GDPR – Small Businesses Need to Review Marketing
As a small business the personal information (data) that you collect from your buyers is essential to your business. For example, without a buyer’s name and contact details you can’t fulfil their order but that information is also gold-dust for your marketing activates to entice buyers to make their next purchase with you.
However, just because someone buys from you, it doesn’t mean that you can automatically assume you can contact them about something different after you have fulfilled their order (sent the product or provided the service). If you subsequently want to tell them about your new products, services, upgrades and anything else you think they may be interested in you need to think twice.
Data protection law is about protecting an individual’s personal data – this means that you can only contact an individual if
- There’s a lawful reason (such as to fulfil someone’s order or to comply with a legal obligation) OR
- They have agreed that you can (consented)
For marketing purposes, most businesses rely on obtaining an individual’s consent so that the business can contact them – it makes good business sense to use the initial buying process to ask your customers if you can contact them again to tell them about your products/services or to enrol them in a loyalty scheme. However GDPR changes means that you now need to take a good hard look at the question of consent from individuals, including your customers, to be sure that you can contact them without breaching your data protection obligations.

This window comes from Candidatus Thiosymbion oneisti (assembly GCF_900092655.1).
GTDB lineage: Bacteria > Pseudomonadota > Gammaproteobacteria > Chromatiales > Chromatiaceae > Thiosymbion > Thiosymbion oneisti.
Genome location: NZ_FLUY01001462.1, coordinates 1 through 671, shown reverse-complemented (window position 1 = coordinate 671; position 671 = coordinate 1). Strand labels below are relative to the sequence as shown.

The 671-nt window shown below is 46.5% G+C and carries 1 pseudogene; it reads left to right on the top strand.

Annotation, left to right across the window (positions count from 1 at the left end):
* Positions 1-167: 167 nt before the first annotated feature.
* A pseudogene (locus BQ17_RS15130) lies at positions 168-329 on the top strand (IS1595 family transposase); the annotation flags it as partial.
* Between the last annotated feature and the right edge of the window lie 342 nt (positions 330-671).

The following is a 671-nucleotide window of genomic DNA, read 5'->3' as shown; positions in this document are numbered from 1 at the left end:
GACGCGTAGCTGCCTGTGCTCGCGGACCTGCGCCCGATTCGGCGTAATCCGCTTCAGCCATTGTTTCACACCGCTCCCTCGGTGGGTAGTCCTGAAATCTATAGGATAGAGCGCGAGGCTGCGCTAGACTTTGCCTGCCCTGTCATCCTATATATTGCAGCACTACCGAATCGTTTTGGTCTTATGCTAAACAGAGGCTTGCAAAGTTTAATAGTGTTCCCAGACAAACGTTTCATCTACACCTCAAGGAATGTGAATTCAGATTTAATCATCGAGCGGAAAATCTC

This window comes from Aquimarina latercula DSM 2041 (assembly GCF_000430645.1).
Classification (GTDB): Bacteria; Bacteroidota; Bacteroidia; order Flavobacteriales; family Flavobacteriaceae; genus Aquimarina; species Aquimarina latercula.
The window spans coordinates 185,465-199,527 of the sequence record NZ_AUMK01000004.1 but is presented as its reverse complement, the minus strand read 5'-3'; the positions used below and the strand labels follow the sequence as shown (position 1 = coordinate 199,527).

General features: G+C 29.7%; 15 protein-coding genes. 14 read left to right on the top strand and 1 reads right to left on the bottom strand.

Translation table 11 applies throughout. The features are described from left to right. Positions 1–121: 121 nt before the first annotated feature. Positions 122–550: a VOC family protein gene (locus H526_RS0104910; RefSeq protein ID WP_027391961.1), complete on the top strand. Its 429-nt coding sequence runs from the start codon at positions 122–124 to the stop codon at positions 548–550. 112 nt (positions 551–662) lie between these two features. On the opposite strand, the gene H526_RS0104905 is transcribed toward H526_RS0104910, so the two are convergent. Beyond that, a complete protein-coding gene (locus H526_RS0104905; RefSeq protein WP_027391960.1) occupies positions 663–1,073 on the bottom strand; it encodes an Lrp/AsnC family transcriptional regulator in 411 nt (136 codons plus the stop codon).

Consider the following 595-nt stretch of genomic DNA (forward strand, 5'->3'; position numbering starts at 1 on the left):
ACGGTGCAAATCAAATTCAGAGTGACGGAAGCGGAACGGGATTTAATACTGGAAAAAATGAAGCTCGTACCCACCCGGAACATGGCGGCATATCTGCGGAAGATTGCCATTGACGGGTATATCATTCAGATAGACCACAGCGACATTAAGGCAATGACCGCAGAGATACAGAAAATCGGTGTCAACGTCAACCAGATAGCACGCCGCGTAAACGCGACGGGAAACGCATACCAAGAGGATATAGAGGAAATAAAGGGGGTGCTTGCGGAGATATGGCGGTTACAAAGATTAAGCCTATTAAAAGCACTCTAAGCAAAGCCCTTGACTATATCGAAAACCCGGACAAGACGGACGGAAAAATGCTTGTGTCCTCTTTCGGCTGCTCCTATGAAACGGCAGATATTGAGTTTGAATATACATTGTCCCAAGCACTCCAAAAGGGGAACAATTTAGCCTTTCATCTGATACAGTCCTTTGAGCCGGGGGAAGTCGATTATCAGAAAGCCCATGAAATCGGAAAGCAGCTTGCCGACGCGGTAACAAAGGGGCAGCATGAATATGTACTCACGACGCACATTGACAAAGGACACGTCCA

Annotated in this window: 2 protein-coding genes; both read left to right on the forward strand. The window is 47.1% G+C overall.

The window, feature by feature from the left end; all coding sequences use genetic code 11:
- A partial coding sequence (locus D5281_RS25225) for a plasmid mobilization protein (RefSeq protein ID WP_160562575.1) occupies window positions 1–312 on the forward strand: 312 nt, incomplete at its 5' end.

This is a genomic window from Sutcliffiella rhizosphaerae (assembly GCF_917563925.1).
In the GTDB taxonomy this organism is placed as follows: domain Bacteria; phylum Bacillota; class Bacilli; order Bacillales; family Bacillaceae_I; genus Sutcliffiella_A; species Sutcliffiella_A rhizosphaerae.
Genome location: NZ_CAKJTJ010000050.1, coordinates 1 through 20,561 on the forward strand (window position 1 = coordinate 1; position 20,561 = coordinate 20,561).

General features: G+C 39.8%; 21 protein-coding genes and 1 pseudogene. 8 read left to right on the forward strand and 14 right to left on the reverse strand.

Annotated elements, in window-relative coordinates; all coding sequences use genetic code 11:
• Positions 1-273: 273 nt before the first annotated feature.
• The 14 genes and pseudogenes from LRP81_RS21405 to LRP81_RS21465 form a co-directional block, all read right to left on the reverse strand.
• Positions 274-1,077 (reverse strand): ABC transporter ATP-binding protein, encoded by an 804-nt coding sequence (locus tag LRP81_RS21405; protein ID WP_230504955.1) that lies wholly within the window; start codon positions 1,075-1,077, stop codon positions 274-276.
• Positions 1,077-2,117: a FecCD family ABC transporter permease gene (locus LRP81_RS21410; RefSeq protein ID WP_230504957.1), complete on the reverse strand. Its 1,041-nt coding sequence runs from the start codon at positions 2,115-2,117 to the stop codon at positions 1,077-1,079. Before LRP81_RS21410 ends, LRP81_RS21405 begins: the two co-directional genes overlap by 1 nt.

Many business currently rely on obtaining consent to contact the individual using
- Pre-ticked boxes
- Consent that’s hidden within their terms and conditions of business
- Inferring consent from silence or inactivity (i.e. not saying that they do not want to be contacted)
The problem is that changes to data protection (the General Data Protection Regulations or GDPR which comes into force in May 2018) demand that the consent from your customers must be
- Freely given
- Informed and
- An unambiguous indication of the person’s wishes (i.e. there is no doubt as to the individual’s wishes)
What do you need to do?
Look at what information you collect from your buyers and how you want to use it. If you want to be able to contact them for particular purposes, such as marketing, look at how you obtain consent and how you can make changes now.
If you don’t you will find yourself with data that is useless because you will be breaching data protection if you contact people without their express permission.
What happens if you don’t?
The Information Commissioners Office (ICO) who enforces data protection clearly means business. They are urging businesses to start getting ready for GDPR now because from May 2018
- You will need to tell them if you breach any data protection and
- If you do, or are not complying with your data protection obligations then you will be fined up to 4% of your turnover